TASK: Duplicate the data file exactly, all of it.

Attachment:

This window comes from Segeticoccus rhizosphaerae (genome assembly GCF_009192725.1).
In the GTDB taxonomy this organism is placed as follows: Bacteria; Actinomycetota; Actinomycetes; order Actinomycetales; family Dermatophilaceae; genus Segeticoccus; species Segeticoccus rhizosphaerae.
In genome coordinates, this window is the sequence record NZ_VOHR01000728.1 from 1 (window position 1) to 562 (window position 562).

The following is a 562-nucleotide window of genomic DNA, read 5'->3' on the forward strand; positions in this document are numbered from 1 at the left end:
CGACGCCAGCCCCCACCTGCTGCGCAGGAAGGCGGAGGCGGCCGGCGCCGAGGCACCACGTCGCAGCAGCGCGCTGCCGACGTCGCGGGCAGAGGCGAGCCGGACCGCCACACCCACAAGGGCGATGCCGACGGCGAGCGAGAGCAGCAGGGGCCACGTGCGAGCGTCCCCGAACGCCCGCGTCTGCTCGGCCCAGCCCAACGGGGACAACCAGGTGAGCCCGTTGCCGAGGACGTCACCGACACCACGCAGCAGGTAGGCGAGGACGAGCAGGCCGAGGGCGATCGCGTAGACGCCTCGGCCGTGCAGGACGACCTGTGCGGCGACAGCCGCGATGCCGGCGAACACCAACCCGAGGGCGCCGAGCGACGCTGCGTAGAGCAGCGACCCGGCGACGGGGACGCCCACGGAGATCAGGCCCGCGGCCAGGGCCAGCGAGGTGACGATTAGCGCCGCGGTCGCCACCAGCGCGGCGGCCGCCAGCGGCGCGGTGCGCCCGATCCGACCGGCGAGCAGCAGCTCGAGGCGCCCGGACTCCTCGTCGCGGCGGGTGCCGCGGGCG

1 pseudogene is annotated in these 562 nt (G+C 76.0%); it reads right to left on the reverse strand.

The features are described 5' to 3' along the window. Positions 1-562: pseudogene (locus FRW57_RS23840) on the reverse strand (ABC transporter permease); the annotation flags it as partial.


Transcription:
This window comes from Segeticoccus rhizosphaerae (genome assembly GCF_009192725.1).
In the GTDB taxonomy this organism is placed as follows: Bacteria; Actinomycetota; Actinomycetes; order Actinomycetales; family Dermatophilaceae; genus Segeticoccus; species Segeticoccus rhizosphaerae.
In genome coordinates, this window is the sequence record NZ_VOHR01000728.1 from 1 (window position 1) to 562 (window position 562).

The following is a 562-nucleotide window of genomic DNA, read 5'->3' on the forward strand; positions in this document are numbered from 1 at the left end:
CGACGCCAGCCCCCACCTGCTGCGCAGGAAGGCGGAGGCGGCCGGCGCCGAGGCACCACGTCGCAGCAGCGCGCTGCCGACGTCGCGGGCAGAGGCGAGCCGGACCGCCACACCCACAAGGGCGATGCCGACGGCGAGCGAGAGCAGCAGGGGCCACGTGCGAGCGTCCCCGAACGCCCGCGTCTGCTCGGCCCAGCCCAACGGGGACAACCAGGTGAGCCCGTTGCCGAGGACGTCACCGACACCACGCAGCAGGTAGGCGAGGACGAGCAGGCCGAGGGCGATCGCGTAGACGCCTCGGCCGTGCAGGACGACCTGTGCGGCGACAGCCGCGATGCCGGCGAACACCAACCCGAGGGCGCCGAGCGACGCTGCGTAGAGCAGCGACCCGGCGACGGGGACGCCCACGGAGATCAGGCCCGCGGCCAGGGCCAGCGAGGTGACGATTAGCGCCGCGGTCGCCACCAGCGCGGCGGCCGCCAGCGGCGCGGTGCGCCCGATCCGACCGGCGAGCAGCAGCTCGAGGCGCCCGGACTCCTCGTCGCGGCGGGTGCCGCGGGCG

1 pseudogene is annotated in these 562 nt (G+C 76.0%); it reads right to left on the reverse strand.

The features are described 5' to 3' along the window. Positions 1-562: pseudogene (locus FRW57_RS23840) on the reverse strand (ABC transporter permease); the annotation flags it as partial.